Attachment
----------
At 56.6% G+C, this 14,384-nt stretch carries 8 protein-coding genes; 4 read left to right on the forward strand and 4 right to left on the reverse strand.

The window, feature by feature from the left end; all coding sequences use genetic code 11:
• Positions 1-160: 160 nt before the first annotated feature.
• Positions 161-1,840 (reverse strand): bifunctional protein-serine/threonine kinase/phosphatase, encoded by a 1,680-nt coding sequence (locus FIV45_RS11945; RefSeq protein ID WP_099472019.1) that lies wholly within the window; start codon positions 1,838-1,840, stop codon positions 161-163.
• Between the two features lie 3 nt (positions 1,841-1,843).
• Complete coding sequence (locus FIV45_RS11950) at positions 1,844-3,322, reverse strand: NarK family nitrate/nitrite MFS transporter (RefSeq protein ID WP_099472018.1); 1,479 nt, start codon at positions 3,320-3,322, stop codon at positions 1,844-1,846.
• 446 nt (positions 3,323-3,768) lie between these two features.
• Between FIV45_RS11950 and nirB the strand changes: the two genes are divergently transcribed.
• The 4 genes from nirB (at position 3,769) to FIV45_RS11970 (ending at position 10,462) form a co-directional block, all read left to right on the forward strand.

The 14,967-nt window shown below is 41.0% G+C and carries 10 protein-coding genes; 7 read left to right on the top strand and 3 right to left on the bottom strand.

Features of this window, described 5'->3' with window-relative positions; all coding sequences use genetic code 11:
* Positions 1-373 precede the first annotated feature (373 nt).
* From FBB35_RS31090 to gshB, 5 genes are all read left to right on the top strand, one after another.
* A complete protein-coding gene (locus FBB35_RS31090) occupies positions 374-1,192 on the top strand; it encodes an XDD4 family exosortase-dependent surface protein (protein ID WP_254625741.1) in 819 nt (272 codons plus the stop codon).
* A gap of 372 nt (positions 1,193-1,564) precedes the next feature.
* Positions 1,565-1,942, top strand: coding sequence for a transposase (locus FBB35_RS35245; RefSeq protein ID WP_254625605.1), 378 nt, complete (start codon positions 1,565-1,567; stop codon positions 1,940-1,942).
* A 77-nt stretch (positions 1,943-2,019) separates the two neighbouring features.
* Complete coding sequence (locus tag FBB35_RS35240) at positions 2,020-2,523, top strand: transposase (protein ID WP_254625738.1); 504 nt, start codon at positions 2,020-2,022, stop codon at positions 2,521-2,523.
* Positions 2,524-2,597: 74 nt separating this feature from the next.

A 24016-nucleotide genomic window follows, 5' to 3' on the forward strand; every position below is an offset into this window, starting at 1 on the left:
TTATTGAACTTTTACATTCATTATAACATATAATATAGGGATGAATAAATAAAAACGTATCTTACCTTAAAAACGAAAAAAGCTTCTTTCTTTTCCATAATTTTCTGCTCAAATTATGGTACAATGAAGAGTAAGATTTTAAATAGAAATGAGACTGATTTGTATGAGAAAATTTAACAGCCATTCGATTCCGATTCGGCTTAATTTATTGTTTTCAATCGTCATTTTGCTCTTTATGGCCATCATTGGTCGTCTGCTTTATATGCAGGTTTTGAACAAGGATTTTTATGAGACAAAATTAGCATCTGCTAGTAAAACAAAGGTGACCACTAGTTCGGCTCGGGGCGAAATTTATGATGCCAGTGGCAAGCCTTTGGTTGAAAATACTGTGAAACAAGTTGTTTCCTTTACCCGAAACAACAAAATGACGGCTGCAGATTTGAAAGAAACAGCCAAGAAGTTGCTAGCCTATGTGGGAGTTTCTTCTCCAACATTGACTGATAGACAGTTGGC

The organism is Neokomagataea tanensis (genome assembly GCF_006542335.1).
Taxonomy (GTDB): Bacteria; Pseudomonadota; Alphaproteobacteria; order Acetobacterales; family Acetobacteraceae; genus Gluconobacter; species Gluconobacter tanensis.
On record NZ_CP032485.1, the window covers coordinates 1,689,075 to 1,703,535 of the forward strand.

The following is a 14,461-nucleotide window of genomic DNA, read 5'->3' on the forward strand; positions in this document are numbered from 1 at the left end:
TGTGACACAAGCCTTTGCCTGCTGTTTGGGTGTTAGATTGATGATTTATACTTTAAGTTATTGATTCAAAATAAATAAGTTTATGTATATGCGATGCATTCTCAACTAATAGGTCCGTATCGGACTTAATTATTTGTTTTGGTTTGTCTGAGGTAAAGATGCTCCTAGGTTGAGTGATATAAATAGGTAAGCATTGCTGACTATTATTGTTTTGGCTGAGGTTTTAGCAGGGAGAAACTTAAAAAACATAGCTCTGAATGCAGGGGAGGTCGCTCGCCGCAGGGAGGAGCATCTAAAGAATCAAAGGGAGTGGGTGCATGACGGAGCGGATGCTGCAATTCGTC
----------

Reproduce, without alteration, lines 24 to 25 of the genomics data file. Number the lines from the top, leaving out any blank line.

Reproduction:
On record NZ_CP032485.1, the window covers coordinates 1,689,075 to 1,703,535 of the forward strand.

The following is a 14,461-nucleotide window of genomic DNA, read 5'->3' on the forward strand; positions in this document are numbered from 1 at the left end: